We are currently witnessing a paradigm shift in the way LNG is priced and traded around the globe. From the first major shipment from Algeria to the UK in 1964, LNG has typically been sold under long-term contracts, usually between producers and utilities. These long-term contracts were almost always priced off of an oil-indexation linked to North Sea Brent crude or Japan Customs-cleared crude (JCC) because of the liquidity and transparency of these markets. While LNG supply growth increased significantly over the next four decades, the way LNG was traded and sold did not change much at all. By 2000, short-term LNG, defined as transactions under contracts of four years or fewer, only represented 2% of the market. Since the new millennium, though, short-term LNG trading has increased to become nearly 30% of the market. Spot transactions, defined as trades whereby cargoes are delivered within 12 months of the transaction date, now account for half of these short-term transactions. This momentum for shorter-term trading, supported by US LNG supplies and a growing number of LNG consumers and traders, is set to fundamentally alter the way LNG is priced and traded.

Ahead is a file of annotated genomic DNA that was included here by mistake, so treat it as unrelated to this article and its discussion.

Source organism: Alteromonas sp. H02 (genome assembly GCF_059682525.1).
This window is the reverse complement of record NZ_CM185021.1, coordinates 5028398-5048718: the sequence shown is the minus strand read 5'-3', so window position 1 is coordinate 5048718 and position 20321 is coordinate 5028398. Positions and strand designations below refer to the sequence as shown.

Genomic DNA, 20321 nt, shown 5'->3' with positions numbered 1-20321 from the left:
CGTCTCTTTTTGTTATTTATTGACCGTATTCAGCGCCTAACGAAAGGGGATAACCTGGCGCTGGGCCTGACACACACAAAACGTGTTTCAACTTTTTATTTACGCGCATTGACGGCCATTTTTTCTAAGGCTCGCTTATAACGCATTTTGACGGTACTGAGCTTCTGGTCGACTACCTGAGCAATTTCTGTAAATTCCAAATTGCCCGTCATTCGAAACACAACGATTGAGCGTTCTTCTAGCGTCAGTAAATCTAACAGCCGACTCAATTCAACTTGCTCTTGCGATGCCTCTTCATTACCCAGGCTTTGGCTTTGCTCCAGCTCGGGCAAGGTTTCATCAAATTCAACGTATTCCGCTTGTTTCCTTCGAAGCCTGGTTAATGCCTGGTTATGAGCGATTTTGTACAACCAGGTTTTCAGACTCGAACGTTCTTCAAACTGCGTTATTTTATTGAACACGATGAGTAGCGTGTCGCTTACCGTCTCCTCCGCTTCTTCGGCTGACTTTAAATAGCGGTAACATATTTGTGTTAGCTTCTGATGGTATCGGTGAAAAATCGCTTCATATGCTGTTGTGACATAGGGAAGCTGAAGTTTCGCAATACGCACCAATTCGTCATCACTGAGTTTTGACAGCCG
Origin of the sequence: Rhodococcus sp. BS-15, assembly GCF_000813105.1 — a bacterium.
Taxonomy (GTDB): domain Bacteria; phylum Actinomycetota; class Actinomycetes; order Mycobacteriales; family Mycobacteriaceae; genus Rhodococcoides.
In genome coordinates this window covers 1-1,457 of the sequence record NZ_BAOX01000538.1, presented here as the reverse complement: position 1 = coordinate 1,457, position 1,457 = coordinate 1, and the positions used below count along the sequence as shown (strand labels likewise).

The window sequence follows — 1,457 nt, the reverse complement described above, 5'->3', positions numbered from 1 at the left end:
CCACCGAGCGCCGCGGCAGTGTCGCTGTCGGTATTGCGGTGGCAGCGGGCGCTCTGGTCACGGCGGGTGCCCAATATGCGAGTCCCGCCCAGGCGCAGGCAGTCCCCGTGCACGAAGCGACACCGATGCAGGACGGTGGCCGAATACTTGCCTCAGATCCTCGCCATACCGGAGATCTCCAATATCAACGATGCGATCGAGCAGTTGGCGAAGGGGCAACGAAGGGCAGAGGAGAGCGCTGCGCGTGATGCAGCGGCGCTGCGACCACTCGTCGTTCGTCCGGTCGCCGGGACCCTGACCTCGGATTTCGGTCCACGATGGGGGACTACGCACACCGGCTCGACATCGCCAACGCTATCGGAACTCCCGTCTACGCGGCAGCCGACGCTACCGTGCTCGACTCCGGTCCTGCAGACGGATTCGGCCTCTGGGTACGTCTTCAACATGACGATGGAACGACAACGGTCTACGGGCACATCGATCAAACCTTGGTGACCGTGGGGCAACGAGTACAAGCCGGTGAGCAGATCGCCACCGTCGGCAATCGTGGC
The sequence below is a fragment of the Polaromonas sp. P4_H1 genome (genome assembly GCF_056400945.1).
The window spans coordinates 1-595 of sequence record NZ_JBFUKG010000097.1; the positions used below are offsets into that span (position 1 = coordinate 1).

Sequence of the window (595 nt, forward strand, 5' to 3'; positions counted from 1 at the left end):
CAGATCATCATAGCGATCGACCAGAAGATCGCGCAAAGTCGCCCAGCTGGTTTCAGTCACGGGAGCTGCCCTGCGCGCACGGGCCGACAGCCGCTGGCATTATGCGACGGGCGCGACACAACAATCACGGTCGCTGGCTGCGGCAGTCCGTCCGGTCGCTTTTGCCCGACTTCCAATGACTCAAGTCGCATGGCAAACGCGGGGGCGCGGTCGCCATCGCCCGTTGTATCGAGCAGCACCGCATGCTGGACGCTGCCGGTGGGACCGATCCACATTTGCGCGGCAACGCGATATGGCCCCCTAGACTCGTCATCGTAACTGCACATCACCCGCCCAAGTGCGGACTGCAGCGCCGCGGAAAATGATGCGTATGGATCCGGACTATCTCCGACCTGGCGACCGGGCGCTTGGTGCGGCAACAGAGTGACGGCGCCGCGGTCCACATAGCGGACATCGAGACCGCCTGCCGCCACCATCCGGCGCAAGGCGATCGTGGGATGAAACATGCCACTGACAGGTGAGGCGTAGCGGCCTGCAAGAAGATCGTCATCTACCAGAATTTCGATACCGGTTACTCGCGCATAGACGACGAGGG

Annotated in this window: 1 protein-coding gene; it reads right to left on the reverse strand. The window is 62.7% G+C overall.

This paper will examine the US LNG market, the distinct characteristics of US LNG, and how the global LNG market is fundamentally changing the way LNG is traded and priced. Destination- flexible US LNG, along with structural changes in global LNG market fundamentals — notably the foreseeable oversupply in the market in the coming years, a corresponding oversupply in the LNG carrier market, the growing importance of traders, and the number of new buyers entering the market that are seeking shorter-term contracts — are some of the key factors that will fuel the transformation of global LNG trading and pricing.